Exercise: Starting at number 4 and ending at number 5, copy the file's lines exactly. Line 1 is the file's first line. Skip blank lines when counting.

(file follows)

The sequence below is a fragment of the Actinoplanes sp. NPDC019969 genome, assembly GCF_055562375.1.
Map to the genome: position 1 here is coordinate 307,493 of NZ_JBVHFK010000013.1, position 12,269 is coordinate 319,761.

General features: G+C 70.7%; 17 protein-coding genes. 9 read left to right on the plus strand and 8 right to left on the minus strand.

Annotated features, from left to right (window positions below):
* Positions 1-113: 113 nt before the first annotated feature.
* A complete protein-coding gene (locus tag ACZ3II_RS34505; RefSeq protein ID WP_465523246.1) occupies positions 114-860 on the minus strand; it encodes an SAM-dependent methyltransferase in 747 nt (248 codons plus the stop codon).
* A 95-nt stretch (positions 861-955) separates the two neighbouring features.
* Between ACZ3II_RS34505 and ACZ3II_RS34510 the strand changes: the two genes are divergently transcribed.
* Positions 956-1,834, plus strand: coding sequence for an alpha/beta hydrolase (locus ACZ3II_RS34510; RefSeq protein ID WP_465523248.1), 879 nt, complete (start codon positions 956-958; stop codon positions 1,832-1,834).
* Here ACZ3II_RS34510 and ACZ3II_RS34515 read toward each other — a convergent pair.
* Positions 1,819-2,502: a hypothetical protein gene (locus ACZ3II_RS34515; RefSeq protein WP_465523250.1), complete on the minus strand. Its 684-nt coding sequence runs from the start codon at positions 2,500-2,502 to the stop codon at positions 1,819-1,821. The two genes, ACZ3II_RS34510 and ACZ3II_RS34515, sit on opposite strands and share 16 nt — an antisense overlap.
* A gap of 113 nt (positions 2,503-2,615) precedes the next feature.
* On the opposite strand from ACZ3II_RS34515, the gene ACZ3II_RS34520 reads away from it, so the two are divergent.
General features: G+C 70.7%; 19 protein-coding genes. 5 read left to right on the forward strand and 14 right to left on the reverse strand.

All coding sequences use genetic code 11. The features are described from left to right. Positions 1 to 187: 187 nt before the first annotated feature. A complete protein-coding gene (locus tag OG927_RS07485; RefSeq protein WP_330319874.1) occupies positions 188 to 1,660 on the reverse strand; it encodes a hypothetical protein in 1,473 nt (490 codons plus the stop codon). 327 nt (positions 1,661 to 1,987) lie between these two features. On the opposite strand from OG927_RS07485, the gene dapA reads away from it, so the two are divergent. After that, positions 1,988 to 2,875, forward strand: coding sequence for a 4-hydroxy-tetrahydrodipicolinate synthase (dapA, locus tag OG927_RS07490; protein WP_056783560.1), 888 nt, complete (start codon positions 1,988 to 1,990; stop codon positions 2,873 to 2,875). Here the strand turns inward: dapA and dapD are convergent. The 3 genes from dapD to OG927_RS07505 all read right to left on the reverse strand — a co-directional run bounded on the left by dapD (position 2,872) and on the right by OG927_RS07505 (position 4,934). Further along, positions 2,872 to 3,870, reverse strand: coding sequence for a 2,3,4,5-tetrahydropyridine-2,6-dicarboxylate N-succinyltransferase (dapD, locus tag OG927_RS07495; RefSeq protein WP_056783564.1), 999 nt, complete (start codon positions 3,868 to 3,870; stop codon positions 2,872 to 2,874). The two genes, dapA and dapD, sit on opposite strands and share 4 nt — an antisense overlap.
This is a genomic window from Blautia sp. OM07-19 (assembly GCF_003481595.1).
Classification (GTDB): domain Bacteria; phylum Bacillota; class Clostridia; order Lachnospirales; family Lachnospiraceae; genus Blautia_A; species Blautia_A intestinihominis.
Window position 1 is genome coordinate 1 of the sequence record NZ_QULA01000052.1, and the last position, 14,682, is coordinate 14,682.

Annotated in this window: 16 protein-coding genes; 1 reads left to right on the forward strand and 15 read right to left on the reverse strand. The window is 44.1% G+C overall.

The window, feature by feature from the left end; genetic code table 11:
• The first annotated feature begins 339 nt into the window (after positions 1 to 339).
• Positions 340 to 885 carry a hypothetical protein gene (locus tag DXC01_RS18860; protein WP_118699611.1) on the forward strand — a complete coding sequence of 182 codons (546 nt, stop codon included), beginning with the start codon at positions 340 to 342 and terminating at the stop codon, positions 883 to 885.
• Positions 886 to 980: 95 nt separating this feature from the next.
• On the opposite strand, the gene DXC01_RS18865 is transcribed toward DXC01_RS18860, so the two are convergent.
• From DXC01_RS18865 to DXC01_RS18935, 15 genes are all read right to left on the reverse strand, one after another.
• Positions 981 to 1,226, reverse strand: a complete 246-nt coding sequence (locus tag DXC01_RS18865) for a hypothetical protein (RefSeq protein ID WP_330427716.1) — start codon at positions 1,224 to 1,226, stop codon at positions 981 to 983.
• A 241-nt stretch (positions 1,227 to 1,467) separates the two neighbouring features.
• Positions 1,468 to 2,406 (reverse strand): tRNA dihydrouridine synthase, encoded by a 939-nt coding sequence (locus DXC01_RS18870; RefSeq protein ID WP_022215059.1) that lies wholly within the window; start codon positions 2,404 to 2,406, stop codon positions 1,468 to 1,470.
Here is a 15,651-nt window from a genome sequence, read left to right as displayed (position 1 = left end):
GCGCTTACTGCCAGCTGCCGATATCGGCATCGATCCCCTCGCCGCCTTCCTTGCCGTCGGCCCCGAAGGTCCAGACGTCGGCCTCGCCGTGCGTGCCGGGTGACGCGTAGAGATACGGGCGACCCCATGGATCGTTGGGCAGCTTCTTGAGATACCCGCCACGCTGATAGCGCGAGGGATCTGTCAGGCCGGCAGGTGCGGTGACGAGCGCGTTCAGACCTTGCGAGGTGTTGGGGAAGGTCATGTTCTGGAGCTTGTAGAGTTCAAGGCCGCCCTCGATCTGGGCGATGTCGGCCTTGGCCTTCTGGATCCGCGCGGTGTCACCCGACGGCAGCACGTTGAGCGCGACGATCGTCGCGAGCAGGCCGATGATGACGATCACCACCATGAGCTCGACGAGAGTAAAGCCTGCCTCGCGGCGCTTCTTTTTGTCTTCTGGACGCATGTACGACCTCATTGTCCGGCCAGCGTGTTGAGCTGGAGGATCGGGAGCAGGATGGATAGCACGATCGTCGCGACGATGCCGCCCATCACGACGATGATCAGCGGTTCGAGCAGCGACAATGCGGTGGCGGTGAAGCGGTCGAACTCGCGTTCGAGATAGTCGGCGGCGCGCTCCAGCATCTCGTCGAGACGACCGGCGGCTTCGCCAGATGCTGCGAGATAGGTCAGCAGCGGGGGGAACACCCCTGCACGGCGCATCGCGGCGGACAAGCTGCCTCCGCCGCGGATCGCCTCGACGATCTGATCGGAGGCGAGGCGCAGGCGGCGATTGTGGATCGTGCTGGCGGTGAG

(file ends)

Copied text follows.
Annotated features, from left to right (window positions below):
* Positions 1-113: 113 nt before the first annotated feature.